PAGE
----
Sam Nazarian gets initial OK to sell his 10 percent stake in SLS, withdraw gaming license application
SLS Las Vegas visionary Sam Nazarian came before Nevada gaming regulators today seeking their blessing to remove his financial stake in the resort he created and withdraw his application for a key employee license there.
The Gaming Control Board approved Nazarian’s withdrawal request without prejudice and also gave initial permission for the resort’s majority owner, Stockbridge Capital, to buy the remaining 10 percent interest. The Nevada Gaming Commission should consider the moves for final approval in two weeks.
Peter Bernhard, a former head of the Gaming Commission, represented Nazarian at the meeting and described him as a “man of great accomplishments” who wishes nothing but the best for SLS Las Vegas.
And the board’s chairman, A.G. Burnett, told Nazarian he had successfully complied with the restrictions regulators imposed on him nearly a year ago.
It was a stark contrast to Nazarian’s dramatic regulatory appearances in December, when the board and the commission raised serious concerns about Nazarian’s drug use and his relationship with a man he said shook him down for cash.
The commission ultimately gave Nazarian an extremely limited gaming license that left him barred from participating in casino operations but left open the opportunity for him to receive a full license in the future.
Between his two December appearances, Nazarian revealed that he would no longer be involved with day-to-day operations at SLS Las Vegas. But his company, SBE Entertainment Group, remained tied to the resort until it revealed last month that it was shifting from a management agreement to a licensing setup with Stockbridge.
That means the operations and branding of SLS Las Vegas can continue unchanged, though SBE will not be involved with running the resort.
Bernhard told the board today that Nazarian will not have “any ownership interest or equity” in SLS Las Vegas moving forward. Bernhard said Nazarian still looks positively upon his experience with the resort.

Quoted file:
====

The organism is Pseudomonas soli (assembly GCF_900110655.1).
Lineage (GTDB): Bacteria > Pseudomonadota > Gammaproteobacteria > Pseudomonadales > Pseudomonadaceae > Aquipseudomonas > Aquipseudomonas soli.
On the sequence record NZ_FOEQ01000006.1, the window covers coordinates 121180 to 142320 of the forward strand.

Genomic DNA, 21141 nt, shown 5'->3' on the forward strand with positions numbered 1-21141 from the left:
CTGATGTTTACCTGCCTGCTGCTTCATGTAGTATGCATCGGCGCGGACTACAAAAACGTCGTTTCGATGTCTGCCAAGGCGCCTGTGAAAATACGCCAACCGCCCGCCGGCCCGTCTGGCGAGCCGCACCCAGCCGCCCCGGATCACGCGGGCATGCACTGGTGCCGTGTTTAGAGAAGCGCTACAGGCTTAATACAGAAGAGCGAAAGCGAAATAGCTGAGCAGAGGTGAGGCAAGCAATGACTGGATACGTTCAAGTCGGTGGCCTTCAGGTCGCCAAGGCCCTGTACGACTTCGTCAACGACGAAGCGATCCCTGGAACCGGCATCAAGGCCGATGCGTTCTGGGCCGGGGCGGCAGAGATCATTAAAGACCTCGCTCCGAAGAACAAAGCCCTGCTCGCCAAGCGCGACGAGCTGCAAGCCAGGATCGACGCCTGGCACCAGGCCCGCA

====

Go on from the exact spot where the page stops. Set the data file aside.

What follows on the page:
“Mr. Nazarian stands before you today and he looks with great pride on what he has done and what he has accomplished at the SLS,” he said.
Nazarian “dreamed the dream” and developed the $415 million transformation of the former Sahara into SLS, Bernhard said.
Nazarian spoke to the board only briefly to tell them that he understood the message they sent him last year.
“Thank you for giving me that shot, and hopefully I earned your trust back,” he said.
Burnett said Nazarian had complied with nine conditions imposed on him, as he was “thoroughly investigated” over the past year. That investigation included drug testing and allowing regulators to inspect his emails, according to Burnett.
Nazarian has left SLS in the hands of Stockbridge and Scott Kreeger, the resort’s president, who was also approved by the gaming board today for licensure as a key executive. They have their work cut out for them: SLS reported net losses of $35.3 million in the first quarter and $48.7 million in the second quarter this year.
The resort is still challenged by its location on the far end of the north Strip with little else around. Kreeger has been working on adjustments, notably revamping the loyalty program, in an effort to create “drivers” that give customers a compelling reason to venture to the casino.
Nazarian said after his appearance before the board that he saw some areas of the resort that are doing well. But he admitted it was a tough environment.
“We never thought it was going to be easy,” he said.
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